Teenagers Are Not Being Driven Crazy By The Web

It’s nice to see some levelheaded research into what really goes on with teenagers and the web, instead of the usual Sunday supplement nonsense about predators, IM giving you the attention span of a flea, and how everything you put in your Facebook page will be there forever and lead to you not getting the big job after school.

The MacArthur Foundation has sponsored a serious investigation by a team on top-notch researchers – Mizuko Ito, Heather Horst, Matteo Bittanti, danah boyd, Becky Herr-Stephenson, Patricia G. Lange, C.J. Pascoe, and Laura Robinson with Sonja Baumer, Rachel Cody, Dilan Mahendran, Katynka Martínez, Dan Perkel, Christo Sims, and Lisa Tripp – and published a 60 page summary, which is now available for download.

[from Teenagers’ Internet Socializing Not a Bad Thing by Tamar Lewin]

Good news for worried parents: All those hours their teenagers spend socializing on the Internet are not a bad thing, according to a new study by the MacArthur Foundation.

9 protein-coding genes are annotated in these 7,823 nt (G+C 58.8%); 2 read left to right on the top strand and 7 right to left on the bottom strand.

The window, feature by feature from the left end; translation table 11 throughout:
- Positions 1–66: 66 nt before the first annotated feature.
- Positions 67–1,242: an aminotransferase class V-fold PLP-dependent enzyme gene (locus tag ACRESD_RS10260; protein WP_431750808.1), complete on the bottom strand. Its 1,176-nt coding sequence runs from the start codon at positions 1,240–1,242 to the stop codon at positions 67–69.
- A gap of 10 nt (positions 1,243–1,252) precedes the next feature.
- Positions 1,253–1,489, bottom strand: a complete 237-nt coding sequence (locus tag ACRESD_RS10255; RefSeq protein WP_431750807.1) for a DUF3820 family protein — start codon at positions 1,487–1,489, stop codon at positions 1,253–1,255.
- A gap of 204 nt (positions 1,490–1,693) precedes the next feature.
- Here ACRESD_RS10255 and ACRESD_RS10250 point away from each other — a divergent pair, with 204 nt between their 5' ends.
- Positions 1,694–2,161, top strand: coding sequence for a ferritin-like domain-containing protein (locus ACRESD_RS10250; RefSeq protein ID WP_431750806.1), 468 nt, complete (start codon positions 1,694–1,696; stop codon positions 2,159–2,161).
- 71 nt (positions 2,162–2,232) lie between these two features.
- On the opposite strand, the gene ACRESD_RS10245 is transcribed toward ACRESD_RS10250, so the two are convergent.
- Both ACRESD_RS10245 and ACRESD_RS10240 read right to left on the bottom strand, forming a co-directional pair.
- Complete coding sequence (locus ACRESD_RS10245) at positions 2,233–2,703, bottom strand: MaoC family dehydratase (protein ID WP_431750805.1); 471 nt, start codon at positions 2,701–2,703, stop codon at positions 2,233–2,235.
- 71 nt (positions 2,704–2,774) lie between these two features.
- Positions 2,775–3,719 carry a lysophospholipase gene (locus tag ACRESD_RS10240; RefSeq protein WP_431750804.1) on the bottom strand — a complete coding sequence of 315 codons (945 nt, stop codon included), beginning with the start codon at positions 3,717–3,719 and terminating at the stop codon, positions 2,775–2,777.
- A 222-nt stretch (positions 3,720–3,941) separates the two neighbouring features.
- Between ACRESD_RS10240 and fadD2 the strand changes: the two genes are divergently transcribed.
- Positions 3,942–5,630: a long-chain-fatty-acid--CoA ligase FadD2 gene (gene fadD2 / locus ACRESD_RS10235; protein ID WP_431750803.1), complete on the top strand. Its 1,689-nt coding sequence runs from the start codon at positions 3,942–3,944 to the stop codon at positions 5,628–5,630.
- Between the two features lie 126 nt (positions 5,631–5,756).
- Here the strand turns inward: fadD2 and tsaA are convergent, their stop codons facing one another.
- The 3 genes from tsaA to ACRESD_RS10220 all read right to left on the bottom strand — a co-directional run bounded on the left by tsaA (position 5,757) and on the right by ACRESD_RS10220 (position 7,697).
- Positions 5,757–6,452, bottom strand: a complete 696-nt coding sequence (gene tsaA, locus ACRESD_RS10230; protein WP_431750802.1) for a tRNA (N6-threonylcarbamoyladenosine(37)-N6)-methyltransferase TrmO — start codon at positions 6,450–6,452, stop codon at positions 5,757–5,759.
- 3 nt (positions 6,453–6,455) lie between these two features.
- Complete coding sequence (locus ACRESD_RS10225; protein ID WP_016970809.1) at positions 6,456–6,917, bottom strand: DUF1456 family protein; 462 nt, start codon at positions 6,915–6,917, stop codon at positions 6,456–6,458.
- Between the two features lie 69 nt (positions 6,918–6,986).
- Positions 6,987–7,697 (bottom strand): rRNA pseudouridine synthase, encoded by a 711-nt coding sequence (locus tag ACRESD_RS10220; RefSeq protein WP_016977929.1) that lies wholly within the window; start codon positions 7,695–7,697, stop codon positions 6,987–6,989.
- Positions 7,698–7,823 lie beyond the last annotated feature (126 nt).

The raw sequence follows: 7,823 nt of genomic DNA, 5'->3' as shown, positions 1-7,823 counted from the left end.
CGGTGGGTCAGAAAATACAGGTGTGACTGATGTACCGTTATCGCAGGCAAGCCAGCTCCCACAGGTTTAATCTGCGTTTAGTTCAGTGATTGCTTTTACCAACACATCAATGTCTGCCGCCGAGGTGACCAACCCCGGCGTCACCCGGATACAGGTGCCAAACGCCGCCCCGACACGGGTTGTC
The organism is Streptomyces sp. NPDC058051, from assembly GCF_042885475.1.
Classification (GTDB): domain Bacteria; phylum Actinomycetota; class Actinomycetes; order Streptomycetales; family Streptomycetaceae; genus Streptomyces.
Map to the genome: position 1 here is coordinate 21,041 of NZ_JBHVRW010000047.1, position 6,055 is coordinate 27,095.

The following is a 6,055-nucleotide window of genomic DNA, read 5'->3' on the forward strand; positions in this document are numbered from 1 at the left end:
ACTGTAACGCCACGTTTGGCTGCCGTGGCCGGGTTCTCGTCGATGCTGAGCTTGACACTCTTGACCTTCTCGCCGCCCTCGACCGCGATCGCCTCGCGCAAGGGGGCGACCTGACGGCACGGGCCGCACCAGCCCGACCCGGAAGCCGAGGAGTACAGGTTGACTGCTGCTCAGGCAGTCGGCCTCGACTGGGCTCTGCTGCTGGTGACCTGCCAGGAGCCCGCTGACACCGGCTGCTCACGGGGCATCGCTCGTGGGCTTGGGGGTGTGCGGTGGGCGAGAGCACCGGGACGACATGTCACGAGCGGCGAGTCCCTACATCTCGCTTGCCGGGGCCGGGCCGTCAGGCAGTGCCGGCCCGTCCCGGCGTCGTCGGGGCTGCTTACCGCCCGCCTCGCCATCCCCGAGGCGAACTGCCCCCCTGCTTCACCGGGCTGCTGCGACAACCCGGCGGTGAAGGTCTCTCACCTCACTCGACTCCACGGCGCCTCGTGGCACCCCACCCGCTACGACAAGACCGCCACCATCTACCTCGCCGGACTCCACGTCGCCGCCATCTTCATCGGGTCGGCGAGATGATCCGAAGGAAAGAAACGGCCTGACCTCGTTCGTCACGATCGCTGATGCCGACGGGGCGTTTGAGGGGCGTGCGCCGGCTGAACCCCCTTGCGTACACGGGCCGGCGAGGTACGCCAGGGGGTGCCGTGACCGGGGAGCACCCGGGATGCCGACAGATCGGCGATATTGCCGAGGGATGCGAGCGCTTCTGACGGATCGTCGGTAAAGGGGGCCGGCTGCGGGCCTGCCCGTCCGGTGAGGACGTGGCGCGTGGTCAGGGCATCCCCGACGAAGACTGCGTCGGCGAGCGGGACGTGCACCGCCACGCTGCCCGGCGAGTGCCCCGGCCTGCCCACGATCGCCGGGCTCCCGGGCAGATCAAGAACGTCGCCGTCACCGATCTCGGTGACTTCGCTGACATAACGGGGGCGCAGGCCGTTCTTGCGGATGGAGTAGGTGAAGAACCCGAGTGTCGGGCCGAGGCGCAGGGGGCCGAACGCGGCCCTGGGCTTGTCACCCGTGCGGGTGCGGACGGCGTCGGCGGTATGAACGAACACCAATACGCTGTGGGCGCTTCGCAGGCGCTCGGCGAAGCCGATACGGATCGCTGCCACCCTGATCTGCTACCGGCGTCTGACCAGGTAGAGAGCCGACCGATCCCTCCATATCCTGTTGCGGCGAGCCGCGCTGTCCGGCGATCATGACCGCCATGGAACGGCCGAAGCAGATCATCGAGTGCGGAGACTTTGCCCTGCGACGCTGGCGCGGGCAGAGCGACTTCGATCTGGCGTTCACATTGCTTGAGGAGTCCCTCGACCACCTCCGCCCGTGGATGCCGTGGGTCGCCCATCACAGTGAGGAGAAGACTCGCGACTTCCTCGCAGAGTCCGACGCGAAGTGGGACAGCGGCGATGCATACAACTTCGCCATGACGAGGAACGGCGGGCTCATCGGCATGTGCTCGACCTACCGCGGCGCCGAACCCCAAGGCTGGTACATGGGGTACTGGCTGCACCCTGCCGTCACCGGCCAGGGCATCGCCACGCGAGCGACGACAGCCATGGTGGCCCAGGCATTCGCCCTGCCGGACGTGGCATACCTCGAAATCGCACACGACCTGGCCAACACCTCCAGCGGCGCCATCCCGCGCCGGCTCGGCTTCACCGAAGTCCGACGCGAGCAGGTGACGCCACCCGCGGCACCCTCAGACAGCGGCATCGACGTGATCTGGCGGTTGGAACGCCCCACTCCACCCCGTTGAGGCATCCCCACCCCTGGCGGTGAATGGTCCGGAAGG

Actually, the report goes much farther, and directly states that Web interaction is a healthy aspect of growing up today, providing a way for kids to enhance the conventional aspect of friendship and belonging. Teenagers are using the Web as a critical component of peer-based or self-directed learning about topics of interest to them. The report stresses a key implication for educators and parents: that instead of limiting teenagers access to the Web, it should be incorporated into education planning at a basic level, and moving away from the job-training mentality that pervades education today:

[from Living and Learning with New Media: Summary of Findings from the Digital Youth Project]

Rather than assuming that education is primarily about preparing for jobs and careers, what would it mean to think of it as a process guiding youths’ participation in public life more generally? Finally, what would it mean to enlist help in this endeavor from engaged and diverse publics that are broader than what we traditionally think of as educational and civic institutions?

Not the usual Civics lesson, at all.

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